This Week’s Bit of String: A lick of paint
Last Easter, after nine years living in our house, I realised I hated the colour of the lounge. Dismissing it as beige would be too good for it; it was a dingy, pinkish, dirty-flesh, off-white hue.
At the time, my 20-year-old kiddo was about to move to the USA, my husband was struggling, and I would sit in the lounge not daring to take up a project of my own because either they would need me for something or I would need to convince them to do something, at any moment. And as I stared at the walls and considered how best to help my family, whether to push or to cajole or to leave alone, I noticed that I loathed the room.
It took nearly a year to get round to changing it. I think it took 75% of that time for me to effectively communicate that I couldn’t bear it anymore. By now my little Bear was fairly settled overseas and my husband was doing well also. He has a very good sense for matters of structure and decor, and where I was desperate for almost any fresh paint at all, he was quite sensible and had lots of good ideas and eventually, with a tremendous amount of work, we unbeiged.
We now have deep teal at one end of the lounge, and clean, pale greenish-aqua on the longest two walls. It’s fresh like a pool you could dive into. Might paint the final wall teal but that end is, unsurprisingly, taken up by large, full bookshelves, so my sense of urgency has faded.
It’s funny how we get these sudden revelations that something is intolerable. It’s funny too how things that have always been there, we’ll only start to discover. I’ve written before about how privilege delayed some of us in acknowledging the struggles of people in other races. I have to admit, as Pride Month comes to a close, that I was similarly tardy in recognising the plight of people in the LGBTQIA+ community.
The first time I remember someone actually discussing anything other than straight, non-cisgendered relationships, I was in first grade. A classmate used the term “pervert,” I asked what it meant, and my fellow 6-year-old replied, “It’s a man who has sex with other men.”
I wonder why that kid was given such a specific, rather homophobic definition. I wonder what sort of realisations he had as he got older.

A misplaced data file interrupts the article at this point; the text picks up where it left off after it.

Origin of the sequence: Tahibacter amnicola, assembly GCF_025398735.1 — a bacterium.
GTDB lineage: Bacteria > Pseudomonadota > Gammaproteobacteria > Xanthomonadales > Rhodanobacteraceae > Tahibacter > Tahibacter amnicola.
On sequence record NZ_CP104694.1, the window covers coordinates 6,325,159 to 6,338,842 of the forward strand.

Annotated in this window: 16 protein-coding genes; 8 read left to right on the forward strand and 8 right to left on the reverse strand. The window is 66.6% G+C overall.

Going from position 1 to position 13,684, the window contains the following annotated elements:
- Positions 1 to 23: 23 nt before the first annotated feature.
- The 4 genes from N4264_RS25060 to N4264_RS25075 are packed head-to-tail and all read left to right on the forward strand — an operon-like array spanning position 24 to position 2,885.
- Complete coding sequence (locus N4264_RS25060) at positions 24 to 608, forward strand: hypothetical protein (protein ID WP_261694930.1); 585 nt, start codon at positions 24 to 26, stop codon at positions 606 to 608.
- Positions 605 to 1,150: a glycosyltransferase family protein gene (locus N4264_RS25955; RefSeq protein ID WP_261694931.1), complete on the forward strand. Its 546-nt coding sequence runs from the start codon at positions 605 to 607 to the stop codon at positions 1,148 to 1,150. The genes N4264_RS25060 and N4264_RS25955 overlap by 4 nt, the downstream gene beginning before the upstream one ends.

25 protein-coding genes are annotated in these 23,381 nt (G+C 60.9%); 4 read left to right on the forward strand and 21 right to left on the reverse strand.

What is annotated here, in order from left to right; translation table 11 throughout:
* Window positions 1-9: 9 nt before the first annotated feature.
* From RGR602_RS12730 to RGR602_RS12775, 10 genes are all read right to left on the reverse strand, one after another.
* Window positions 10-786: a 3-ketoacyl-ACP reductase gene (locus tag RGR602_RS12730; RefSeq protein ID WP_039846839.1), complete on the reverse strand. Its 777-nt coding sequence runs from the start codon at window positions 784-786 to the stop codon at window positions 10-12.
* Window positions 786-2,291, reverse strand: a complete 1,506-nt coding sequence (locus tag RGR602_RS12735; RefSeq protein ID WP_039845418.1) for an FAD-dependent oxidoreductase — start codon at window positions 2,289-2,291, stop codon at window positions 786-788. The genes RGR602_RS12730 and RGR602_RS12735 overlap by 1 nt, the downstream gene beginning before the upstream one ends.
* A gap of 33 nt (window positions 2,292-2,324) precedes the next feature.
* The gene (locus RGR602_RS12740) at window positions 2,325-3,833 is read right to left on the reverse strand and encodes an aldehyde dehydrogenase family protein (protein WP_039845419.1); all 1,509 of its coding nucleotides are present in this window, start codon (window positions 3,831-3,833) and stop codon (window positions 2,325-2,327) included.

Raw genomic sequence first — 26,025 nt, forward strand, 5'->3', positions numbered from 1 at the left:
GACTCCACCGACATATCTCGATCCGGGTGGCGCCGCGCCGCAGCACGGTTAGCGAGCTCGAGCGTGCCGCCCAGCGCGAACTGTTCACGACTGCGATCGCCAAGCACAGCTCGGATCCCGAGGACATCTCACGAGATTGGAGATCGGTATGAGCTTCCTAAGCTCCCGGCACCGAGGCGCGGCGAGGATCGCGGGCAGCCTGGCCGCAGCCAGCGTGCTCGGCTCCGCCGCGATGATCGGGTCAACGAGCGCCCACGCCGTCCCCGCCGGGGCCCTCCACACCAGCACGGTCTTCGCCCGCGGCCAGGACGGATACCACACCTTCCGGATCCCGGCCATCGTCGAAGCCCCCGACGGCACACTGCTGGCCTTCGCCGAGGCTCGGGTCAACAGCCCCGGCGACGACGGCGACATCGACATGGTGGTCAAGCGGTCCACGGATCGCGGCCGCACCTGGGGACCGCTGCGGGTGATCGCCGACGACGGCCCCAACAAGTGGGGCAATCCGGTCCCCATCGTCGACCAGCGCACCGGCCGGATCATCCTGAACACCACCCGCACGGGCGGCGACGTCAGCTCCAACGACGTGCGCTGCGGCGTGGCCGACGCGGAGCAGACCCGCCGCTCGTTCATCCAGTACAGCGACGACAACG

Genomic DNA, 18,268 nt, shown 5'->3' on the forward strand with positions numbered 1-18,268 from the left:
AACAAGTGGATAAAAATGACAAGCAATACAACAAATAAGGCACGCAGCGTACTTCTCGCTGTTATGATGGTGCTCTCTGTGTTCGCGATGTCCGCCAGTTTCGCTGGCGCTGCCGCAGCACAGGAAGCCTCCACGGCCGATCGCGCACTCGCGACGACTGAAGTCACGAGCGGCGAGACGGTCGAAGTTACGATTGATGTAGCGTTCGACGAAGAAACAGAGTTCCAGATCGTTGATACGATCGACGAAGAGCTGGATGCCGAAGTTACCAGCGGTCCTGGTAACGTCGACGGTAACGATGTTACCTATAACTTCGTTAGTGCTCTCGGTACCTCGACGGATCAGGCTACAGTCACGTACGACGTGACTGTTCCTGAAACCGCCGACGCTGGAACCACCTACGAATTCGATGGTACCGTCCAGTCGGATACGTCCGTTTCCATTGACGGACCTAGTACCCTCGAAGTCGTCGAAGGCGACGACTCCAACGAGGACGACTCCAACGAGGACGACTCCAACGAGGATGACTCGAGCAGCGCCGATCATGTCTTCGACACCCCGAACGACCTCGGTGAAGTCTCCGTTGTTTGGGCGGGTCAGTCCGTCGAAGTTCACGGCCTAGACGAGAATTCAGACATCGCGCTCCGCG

Going to high school in the mid/ late 1990s, I had some classmates and friends who were able to be free and honest about their sexuality, and some who could not until later. I was unfazed by it, dealing with my own issues and not wishing to be hard on anyone else. But I did grow up in a church where such things were thought to be abnormal and downright wrong, and I realised during college that I had some prejudices.
This revelation was precipitated by a panel representing LGBTQIA + students from our campus. A girl among them shared how, when she came out, one of her older relatives sighed: “But you’re so pretty…”
My stomach lurched. I’d thought the same thing when I saw her amongst the group. I wasn’t attracted to her (I don’t work that way), but I suppose the implication was: She’s such a pretty girl, must she be squandered on something deviant? It’s a weird thought, because not only does it denigrate homosexual relationships, it also diminishes the value of women, as if beauty may only be reserved for men’s appreciation.
So I recognised that I’d been seeing this young woman as a character or a good-looking avatar, and had superimposed my own ideas of a happy relationship upon her. I had dehumanised her. I tried to be more aware and careful after that.
You may notice I don’t use gendered language about my [no longer very childlike] child. Our Bear is nonbinary. In their words, it’s not something that can be explained because it’s not a decision.
This makes sense. In the same way no one invents electricity, a person does not necessarily journey toward an identity. It was always there waiting to be acknowledged.
The brilliant thing about Bear being nonbinary is that we can have discussions about music and baseball and relationships and also about nail varnish and hair length. Of course, any one person should be able to experiment with every one of those things. One reason my kiddo feels “not in between two genders, just above it (or done with it all)” is because throughout history, we’ve created ridiculously rigid definitions for male versus female.
It’s all gone a bit beige and then Pride comes along and freshens things up.
I tend not to say I’m proud of my child because they are their own person; I can’t take credit for the many attributes I love about them. But seeing them settle and feel more free about who they are makes me very happy.
Looking at etymology, the earliest roots of the word proud lie in being forward, first, like a chief or leader. Above things, you might say. I am grateful to those in the LGBTQIA+ communities for marching forward and leading us to be more inclusive and colourful.
What does Pride month mean to you?